Many people, including many of my students
at the Naval Postgraduate School, worry that economic growth in China will make
China a formidable competitor to the United States. My students typically raise
this concern when we talk about free trade, and they worry about people in China
"taking our jobs." I manage to assuage this fear by going through
the economic analysis of "comparative advantage." I show them, with
simple numerical examples, that when countries with lower productivity per unit
of labor, such as China, trade with countries that have more-productive labor,
such as the United States, both sides gain from trade. People in the United
States gain by specializing in producing the goods in which they have a comparative
advantage and then trading them for goods from China in which the Chinese have
a comparative advantage. This analysis, dating back to the famous early 19th-century
economist, David Ricardo, still stands up almost 200 years since its discovery.
Economists across the political spectrum still accept it. Left-wing New York
Times columnist Paul Krugman, for example, wrote an excellent
piece defending the idea of comparative advantage. And conservative-libertarian
economist Arnold Kling gives a simple
numerical illustration here.
Once their fears are addressed, many of my students still worry that China
will become a formidable economic power and will use this power to threaten
people in the United States. It is true that China is likely to become an even
more formidable economic power than it is now. But is it likely to use this
power to threaten the United States? The answer is no. And the basis for that
answer is a burgeoning academic literature, written mainly by political scientists,
that finds that the more free-market countries become, the more peaceable they
become. It's not a sure thing, which is why I said only that China is not likely
to threaten the United States, not that it won't. But all other things
being equal, the more capitalist China becomes, the less of a threat it will
The most recent evidence for this conclusion comes from an article by Eric
Gartzke, a political-science professor at Columbia University. In "The
Capitalist Peace," published in the American Journal of Political
Science (January 2007), Gartzke starts with the fact, well established by
other political scientists, that democracies tend not to make war on each other.
He digs beneath this result to ask whether it is being democratic per se that
matters for peace or whether what matters is the economic institutions that
often go with democracy. He finds the latter. Gartzke writes, "Peace can
result from at least three aspects of mature capitalist economies." What
are the three? First is the "rising importance of intellectual and financial
capital, factors that are more expediently enticed than conquered." One
hundred years ago, when raw natural resources were more important factors in
a nation's wealth, it was common for one country's government to attack another
country in order to grab those resources. But it's hard to grab financial capital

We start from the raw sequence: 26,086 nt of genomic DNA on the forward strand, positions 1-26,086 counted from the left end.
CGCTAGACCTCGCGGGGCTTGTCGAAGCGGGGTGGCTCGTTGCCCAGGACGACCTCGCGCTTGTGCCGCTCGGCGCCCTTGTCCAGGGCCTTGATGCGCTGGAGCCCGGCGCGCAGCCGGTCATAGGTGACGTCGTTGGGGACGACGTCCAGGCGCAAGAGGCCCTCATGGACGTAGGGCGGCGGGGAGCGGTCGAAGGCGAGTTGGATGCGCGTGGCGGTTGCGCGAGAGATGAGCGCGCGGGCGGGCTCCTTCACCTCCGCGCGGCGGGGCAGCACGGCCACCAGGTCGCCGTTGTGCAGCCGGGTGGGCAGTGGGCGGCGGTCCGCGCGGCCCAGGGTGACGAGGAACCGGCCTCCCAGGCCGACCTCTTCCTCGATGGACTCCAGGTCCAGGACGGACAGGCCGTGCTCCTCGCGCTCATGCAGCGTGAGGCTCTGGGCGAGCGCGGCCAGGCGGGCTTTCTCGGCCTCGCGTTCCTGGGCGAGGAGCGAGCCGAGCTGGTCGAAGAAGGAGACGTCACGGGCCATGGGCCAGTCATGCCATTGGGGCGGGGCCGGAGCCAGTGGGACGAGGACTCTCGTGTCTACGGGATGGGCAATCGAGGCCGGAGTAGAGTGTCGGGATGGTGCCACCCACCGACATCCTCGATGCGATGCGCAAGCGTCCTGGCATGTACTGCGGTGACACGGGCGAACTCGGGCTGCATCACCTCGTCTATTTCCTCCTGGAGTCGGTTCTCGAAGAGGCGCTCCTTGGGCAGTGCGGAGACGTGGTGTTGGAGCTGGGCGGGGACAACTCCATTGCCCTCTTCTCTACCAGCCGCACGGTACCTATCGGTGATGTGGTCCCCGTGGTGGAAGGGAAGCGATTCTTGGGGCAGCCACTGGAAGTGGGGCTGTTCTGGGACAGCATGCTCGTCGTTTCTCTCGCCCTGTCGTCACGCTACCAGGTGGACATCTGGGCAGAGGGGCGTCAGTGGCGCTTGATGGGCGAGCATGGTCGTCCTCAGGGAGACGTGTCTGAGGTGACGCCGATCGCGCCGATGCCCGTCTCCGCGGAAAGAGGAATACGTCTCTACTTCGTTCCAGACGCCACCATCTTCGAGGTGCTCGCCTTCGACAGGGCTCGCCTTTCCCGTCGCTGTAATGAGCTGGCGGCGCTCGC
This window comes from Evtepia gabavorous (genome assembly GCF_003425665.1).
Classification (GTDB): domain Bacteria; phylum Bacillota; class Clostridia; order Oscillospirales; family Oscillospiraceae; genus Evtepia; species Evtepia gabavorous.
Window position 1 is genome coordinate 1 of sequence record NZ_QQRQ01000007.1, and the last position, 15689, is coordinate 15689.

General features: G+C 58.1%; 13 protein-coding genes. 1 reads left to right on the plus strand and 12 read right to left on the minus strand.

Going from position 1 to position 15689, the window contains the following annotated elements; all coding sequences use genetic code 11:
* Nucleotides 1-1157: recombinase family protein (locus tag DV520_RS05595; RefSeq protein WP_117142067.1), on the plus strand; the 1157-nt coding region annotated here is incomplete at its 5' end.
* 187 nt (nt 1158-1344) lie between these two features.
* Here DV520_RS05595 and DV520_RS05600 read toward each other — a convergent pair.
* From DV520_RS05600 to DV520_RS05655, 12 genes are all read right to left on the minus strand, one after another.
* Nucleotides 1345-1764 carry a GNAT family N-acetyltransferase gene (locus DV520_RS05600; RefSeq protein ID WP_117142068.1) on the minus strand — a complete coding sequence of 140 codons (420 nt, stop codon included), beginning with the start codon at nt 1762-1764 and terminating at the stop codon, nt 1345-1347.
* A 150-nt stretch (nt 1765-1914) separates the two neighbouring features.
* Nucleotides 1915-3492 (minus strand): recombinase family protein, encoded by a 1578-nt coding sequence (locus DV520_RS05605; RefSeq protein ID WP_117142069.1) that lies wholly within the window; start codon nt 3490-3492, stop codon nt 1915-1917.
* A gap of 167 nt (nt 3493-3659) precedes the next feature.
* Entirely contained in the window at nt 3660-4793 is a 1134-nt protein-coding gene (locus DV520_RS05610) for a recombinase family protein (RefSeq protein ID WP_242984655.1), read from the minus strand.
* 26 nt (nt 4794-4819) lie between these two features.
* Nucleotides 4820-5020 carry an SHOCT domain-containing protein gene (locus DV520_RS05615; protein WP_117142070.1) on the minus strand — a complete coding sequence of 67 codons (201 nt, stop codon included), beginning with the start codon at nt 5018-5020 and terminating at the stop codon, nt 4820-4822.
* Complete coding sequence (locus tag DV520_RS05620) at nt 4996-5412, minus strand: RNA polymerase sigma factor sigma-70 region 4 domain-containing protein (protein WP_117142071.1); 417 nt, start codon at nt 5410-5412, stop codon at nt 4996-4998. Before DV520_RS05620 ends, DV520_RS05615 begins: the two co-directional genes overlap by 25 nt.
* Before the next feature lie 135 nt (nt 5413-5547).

and even harder to grab intellectual capital. The second factor Gartzke cites
is the "substantial overlap in the foreign policy goals of developed nations
since World War II." He notes that it is an open question whether this
"affinity among liberal states will persist." Certainly, the U.S.
government under George W. Bush and the UK government under Tony Blair, with
their unprovoked attack on, and occupation of, Iraq, have done much to fray
this consensus. But, more to the point, the Chinese government hasn't. The third
factor behind peace that Gartzke cites is "the rise of global capital markets,"
which "creates a new mechanism for competition and communication for states
that might otherwise be forced to fight."
The idea that countries can do better by cooperating rather than fighting is
not new. Gartzke points out that Montesquieu,
Thomas Paine, Frederic
Stuart Mill, Richard Cobden,
and Norman Angell had
all argued this decades or centuries before. They didn't argue that economic
freedom and prosperity made war impossible: rather, they argued that it made
war unprofitable for both sides. Gartzke takes the next step and argues that
it will make war less likely.
Gartzke makes his case with a huge data set on conflicts between various countries'
governments between 1950 and 1992. He finds the standard result that the degree
of democracy affects the probability of war in the now-accepted way: democracies
go to war with each other rarely. But as he adds variables for degree of economic
freedom, he finds that democracy has little independent effect. Instead, as
economic freedom increases, the amount of conflict decreases. In short, the
apparent effect of democracy on peace is really the effect of economic freedom
on peace: capitalism leads to peace.
How does this relate to China? China is becoming more capitalist. The Chinese
government recently recognized
the right to private property. It also now allows foreign investment in
China. So, to the extent that Gartzke's empirical relationship holds, China
should be less threatening than it has been in the past.
Copyright © 2007 by David R. Henderson. Requests for permission to
reprint should be directed to the author or Antiwar.com.